NASA Spinoff

Scientists interested in exploring the intricacies and dynamics of Earth's climate and ecosystems continually need smaller, lighter instrumentation that can be placed onboard various sensing platforms, such as Unmanned Aerial Vehicles (UAVs). Responding to a need for improved data collection for remote atmospheric measurement systems, ASRC Aerospace Corporation , of Greenbelt, Maryland, developed a series of low-power, highly integrated, multi-channel scaler (MCS) cards. The cards were designed to meet the needs of NASA's ground-based and airborne Light Detection and Ranging (LIDAR) photon-counting programs. They can rapidly collect thousands of data points during a continuous scan of the atmosphere.

In the 1960s, NASA's Manned Space Center (now known as Johnson Space Center) and the Garrett Corporation, Air Research Division, conducted a research program to develop a small, lightweight water purifier for the Apollo spacecraft that would require minimal power and would not need to be monitored around-the-clock by astronauts in orbit. The 9-ounce purifier, slightly larger than a cigarette pack and completely chlorine-free, dispensed silver ions into the spacecraft's water supply to successfully kill off bacteria. A NASA Technical Brief released around the time of the research reported that the silver ions did not impart an unpleasant taste to the water.

Fresh fruits and vegetables have been in demand by orbiting astronauts since the early days of the Space Shuttle. As one can imagine, however, oranges, onions, tomatoes, garlic, and other fresh items can provide a cornucopia of smells in a closed environment such as the Space Shuttle or the International Space Station (ISS), especially when they begin to perish. It does not help that they are loaded onto the Space Shuttle up to 24 hours in advance of a launch, and that the on-orbit shelf life is just 2 to 3 days for most, due to a lack of refrigeration.

The Thermo-Mechanical Systems Branch at NASA's Glenn Research Center is responsible for planning and conducting research efforts to advance thermal systems for space, aerospace, and non-aerospace applications. Technological areas pertain to solar and thermal energy conversion. For example, thermo-mechanical systems researchers work with gas (Stirling) and liquid/vapor (Rankine) systems that convert thermal energy to electrical power, as well as solar dynamic power systems that concentrate sunlight to electrical power.

Are those pesky mosquitoes getting more entertainment out of your family picnic than you are? If the answer is yes, then it is time to reclaim your backyard with assistance from an unlikely partner.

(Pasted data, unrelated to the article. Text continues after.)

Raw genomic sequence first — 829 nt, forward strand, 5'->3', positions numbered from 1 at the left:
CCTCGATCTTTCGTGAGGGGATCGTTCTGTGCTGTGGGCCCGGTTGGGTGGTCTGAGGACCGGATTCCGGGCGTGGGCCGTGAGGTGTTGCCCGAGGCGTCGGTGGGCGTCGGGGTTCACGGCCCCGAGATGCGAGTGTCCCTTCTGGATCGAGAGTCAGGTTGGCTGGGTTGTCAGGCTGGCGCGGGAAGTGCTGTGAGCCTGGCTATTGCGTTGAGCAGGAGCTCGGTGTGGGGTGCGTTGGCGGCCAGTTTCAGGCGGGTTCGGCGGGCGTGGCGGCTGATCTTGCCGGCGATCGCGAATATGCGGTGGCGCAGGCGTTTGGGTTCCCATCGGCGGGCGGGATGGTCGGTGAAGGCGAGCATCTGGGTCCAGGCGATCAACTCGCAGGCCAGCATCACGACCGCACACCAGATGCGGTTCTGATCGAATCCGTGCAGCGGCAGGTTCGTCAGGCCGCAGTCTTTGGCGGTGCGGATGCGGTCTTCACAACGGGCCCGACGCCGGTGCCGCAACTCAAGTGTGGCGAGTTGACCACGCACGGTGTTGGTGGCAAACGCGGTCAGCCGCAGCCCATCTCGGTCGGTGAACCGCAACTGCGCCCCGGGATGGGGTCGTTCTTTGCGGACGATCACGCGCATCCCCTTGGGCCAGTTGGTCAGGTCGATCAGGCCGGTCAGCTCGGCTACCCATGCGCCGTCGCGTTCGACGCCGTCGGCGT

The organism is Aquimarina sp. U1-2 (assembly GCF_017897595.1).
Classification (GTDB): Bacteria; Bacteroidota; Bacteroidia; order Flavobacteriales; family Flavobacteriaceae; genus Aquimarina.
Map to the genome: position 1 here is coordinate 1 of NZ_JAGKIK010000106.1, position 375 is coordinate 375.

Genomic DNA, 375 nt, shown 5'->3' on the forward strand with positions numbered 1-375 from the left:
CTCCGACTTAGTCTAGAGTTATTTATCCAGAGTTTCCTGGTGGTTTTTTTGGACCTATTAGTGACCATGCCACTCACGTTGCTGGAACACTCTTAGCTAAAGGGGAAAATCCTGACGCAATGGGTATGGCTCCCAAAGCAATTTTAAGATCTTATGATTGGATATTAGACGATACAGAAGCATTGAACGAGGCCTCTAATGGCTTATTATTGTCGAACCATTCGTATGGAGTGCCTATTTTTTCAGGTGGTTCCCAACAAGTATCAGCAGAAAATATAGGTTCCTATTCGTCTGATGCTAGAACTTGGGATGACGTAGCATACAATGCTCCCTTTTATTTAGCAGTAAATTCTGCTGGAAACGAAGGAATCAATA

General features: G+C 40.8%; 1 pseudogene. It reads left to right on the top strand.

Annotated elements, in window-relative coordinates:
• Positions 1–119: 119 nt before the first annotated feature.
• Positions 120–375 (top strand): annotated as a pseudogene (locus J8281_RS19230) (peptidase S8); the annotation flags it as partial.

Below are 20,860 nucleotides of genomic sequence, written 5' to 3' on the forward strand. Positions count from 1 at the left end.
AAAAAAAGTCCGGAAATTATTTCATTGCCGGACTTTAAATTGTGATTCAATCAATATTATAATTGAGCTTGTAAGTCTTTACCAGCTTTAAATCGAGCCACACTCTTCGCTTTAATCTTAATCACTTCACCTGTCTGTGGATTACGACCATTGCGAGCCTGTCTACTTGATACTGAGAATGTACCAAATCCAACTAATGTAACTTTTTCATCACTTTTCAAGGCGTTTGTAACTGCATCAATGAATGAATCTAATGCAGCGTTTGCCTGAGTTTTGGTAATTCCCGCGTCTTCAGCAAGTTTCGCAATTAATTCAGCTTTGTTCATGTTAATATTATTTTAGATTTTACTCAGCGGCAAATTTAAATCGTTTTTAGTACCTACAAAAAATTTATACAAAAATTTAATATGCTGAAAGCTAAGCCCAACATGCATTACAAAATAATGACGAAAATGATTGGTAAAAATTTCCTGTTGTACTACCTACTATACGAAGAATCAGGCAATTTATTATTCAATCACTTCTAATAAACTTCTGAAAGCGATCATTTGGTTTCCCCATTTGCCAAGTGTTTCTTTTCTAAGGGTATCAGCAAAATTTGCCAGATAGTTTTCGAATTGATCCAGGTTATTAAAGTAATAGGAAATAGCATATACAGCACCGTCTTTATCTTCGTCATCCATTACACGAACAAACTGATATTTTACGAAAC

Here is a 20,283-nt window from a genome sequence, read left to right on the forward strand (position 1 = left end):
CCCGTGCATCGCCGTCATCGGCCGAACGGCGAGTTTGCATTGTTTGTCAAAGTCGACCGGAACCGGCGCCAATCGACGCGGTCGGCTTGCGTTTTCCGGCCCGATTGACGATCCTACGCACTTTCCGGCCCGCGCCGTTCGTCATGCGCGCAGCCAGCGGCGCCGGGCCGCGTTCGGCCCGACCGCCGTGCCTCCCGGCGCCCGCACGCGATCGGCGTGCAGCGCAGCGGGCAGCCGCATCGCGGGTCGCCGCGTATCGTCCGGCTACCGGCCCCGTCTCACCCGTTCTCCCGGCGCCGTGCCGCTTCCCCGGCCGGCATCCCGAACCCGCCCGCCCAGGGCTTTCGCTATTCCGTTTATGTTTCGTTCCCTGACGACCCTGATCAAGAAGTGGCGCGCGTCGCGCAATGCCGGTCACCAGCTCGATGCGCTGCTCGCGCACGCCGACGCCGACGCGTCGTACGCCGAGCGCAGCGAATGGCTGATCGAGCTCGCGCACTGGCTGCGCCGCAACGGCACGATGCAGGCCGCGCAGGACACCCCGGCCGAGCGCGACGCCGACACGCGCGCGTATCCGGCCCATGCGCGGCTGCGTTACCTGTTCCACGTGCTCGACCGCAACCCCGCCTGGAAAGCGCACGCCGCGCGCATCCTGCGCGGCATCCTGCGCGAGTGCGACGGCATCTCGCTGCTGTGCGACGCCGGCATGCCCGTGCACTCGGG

The Applied Sciences Directorate, part of NASA's Science Mission Directorate, makes use of the Agency's remote-sensing capabilities to acquire detailed information about our home planet. It uses this information for a variety of purposes, ranging from increasing agricultural efficiency to protecting homeland security. Sensors fly over areas of interest to detect and record information that sometimes is not even visible from the ground with the human eye. Scientists analyze these data for a variety of purposes and make maps of the areas. These maps are often used to answer questions about the environment, weather, natural resources, community growth, and natural disasters.

Each day, we read about mounting global concerns regarding the ability to sustain supplies of clean water and to reduce air contamination. With water and air serving as life's most vital elements, it is important to know when these environmental necessities may be contaminated, in order to eliminate exposure immediately.

The Environmental Research Aircraft and Sensor Technology (ERAST) Alliance was created in 1994 and operated for 9 years as a NASA-sponsored coalition of 28 members from small companies, government, universities, and nonprofit organizations. ERAST's goal was to foster development of remotely piloted aircraft technology for scientific, humanitarian, and commercial purposes. Some of the aircraft in the ERAST Alliance were intended to fly unmanned at high altitudes for days at a time, and flying for such durations required alternative sources of power that did not add weight. The most successful solution for this type of sustained flight is the lightest solar energy. Photovoltaic cells convert sunlight directly into electricity. They are made of semi-conducting materials similar to those used in computer chips. When sunlight is absorbed, electrons are knocked loose from their atoms, allowing electricity to flow.

Dense non-aqueous phase liquids (DNAPLs) are chemical compounds that can contaminate soil and groundwater to the point of irreparability. These substances are only slightly soluble in water, and are much denser than water. Because of their solubility, DNAPLs form separate liquid phases in groundwater, and because of their density, DNAPLs sink in aquifers instead of floating at the water table, making it extremely difficult to detect their presence. If left untreated in the ground, they can taint fresh water sources.

While the most common photographs of Earth taken from space show the planet covered in blue water, NASA has managed to produce detailed color images, using satellite imagery, that show the remarkable variation of colors that actually make up the oceanic surface. An ocean's color is determined by the interaction of surface waters with sunlight, and surface waters can contain any number of different particles and dissolved substances, which could then change the color.


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